{iframe name=myPlotlyChart width=800 height=600 align=middle frameborder=0 marginheight=0 marginwidth=0 scrolling=auto src="https://plot.ly/~yournewusername/0/"}




Log-normal Boxplot

{RR(echo="1", cacheby="pagename", wikisyntax="0")}
# 2. Log-normal Boxplot
# ------------------------
require(plotly)
p <- plotly(username='USERNAME', key='API_KEY')

x <- c(seq(0,0,length=1000),seq(1,1,length=1000),seq(2,2,length=1000))
y <- c(rlnorm(1000,0,1),rlnorm(1000,0,2),rlnorm(1000,0,3))
s <- list(
  type = 'box',
  jitter = 0.5
)
layout <- list(
  title = 'Fun with the Lognormal distribution',
  yaxis = list(
    type = 'log'
  )
)

response <- p$plotly(x,y, kwargs = list(layout = layout, style=s))

#browseURL(response$url)
# Again, in Tiki, you can plot the graph in a wiki page by means of an iframe to the reponse$url  =  unlist(response[1])
{RR}

{iframe name=myPlotlyChart width=800 height=600 align=middle frameborder=0 marginheight=0 marginwidth=0 scrolling=auto src="https://plot.ly/~ueb/14/"}




HeatMaps

{RR(echo="0", cacheby="pagename", wikisyntax="0")}
####################################
# Days of the Week Heatmap Demo
# Questions? Email feedback@plot.ly
# For more docs, see plot.ly/api
####################################
require(RColorBrewer)
require(plotly)

py <- plotly(username='yournewusername', key='API_Key')


x <- c('Monday', 'Tuesday', 'Wednesday', 'Thursday', 'Friday')
y <- c('Morning', 'Afternoon', 'Evening')
z <- list(
			c(1., 20., 30, 50, 1),
     		c(20., 1., 60, 80, 30),
     		c(30., 60., 1., -10, 20)
     	)

# Color brewer YIOrBr colorscale http://colorbrewer2.org
# scl=[[0,"rgb(128, 0, 38)"],[0.125,"rgb(189, 0, 38)"],[0.25,"rgb(227, 26, 28)"],
# 	[0.375,"rgb(252, 78, 42)"],[0.5,"rgb(253, 141, 60)"],[0.625,"rgb(254, 178, 76)"],
# 	[0.75,"rgb(254, 217, 118)"],[0.875,"rgb(255, 237, 160)"],[1,"rgb(255, 255, 204)"]]

scl <- brewer.pal(9,'YlOrBr')
data <- list(
				x = x,
				y = y,
				z = z,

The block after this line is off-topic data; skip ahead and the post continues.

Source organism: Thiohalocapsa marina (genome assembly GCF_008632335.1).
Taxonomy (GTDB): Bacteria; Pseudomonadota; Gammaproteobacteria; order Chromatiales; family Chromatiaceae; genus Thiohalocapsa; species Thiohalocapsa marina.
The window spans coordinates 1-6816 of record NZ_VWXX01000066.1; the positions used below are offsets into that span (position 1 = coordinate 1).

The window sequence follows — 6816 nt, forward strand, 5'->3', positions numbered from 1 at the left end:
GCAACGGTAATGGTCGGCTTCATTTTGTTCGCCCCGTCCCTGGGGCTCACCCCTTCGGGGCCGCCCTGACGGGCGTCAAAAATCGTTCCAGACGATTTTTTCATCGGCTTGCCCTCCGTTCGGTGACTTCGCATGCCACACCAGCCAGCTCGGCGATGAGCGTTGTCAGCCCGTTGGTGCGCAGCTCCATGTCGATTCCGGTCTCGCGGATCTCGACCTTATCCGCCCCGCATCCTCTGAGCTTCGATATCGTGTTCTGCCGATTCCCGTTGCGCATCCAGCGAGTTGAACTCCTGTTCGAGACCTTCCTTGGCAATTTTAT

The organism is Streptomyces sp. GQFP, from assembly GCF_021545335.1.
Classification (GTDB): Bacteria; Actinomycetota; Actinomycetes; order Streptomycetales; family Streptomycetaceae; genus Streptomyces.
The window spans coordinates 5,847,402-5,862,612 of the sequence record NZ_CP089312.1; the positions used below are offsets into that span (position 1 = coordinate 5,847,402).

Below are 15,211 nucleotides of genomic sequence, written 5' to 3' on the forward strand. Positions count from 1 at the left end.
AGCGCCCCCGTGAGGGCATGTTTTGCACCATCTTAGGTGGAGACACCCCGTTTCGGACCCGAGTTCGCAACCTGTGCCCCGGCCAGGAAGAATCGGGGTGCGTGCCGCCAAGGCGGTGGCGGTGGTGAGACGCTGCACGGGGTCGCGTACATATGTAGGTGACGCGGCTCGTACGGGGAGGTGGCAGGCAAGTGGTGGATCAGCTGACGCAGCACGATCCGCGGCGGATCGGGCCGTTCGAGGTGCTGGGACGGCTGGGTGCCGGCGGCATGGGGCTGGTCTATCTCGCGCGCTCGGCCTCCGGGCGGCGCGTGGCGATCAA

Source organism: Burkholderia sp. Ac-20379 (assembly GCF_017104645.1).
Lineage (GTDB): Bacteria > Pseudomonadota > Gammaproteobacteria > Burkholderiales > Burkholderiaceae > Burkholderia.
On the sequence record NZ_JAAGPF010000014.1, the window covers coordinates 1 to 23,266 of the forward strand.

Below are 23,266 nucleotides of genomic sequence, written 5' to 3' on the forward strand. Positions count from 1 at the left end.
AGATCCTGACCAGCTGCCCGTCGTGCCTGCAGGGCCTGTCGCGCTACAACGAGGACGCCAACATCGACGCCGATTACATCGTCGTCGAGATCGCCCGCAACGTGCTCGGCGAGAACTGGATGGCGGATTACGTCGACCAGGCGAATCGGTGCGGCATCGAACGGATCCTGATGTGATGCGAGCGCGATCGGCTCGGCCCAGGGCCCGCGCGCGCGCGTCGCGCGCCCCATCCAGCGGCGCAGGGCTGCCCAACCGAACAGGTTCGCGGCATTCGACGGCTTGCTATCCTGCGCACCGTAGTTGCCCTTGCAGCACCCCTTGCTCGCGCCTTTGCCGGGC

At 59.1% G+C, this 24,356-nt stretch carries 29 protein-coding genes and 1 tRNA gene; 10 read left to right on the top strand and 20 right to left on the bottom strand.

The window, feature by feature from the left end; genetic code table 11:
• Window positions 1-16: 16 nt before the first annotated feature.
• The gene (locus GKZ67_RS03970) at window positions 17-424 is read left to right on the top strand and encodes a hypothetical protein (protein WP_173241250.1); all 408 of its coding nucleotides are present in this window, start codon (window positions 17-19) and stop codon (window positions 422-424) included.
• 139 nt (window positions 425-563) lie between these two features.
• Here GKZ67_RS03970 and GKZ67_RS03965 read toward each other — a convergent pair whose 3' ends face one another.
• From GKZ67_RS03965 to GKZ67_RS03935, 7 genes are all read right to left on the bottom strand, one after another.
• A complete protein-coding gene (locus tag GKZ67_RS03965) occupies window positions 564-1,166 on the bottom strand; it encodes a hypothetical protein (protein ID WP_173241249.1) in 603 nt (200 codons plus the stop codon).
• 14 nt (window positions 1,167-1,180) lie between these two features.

scl= list(
							c(0,"rgb(128, 0, 38)"),
							c(0.125,"rgb(189, 0, 38)"),
							c(0.25,"rgb(227, 26, 28)"),
							c(0.375,"rgb(252, 78, 42)"),
							c(0.5,"rgb(253, 141, 60)"),
							c(0.625,"rgb(254, 178, 76)"),
							c(0.75,"rgb(254, 217, 118)"),
							c(0.875,"rgb(255, 237, 160)"),
							c(1,"rgb(255, 255, 204)")
						),
				type = 'heatmap'
			)

response <- py$plotly(data)

# url and filename
#unlist(response[1])
#filename <- response$filename

{RR}
{iframe name=myPlotlyChart width=800 height=600 align=middle frameborder=0 marginheight=0 marginwidth=0 scrolling=auto src="https://plot.ly/~ueb/15/"}




More types of charts...

For more examples of chart types possible with Plot.ly and R, see:

Collaborating and Sharing

# Collaborating and Sharing: You’re in Control
# ---------------------------------------------
#
# Keep in mind that:
#
# (1) You control if graphs are public or private, and who you share with (like Google Docs)
# (2) Public sharing in Plotly is free (like GitHub).
#
# To share privately, press “Share” in our GUI or share with your script.
# Users you share with get an email and can edit and comment on graphs.
# That means no more emailing data, graphs, screenshots, and spreadsheets around: you can do it all in Plotly.
# You can also save and apply custom themes to new data to avoid re-making the same graphs with new data.
# Just upload and apply your theme.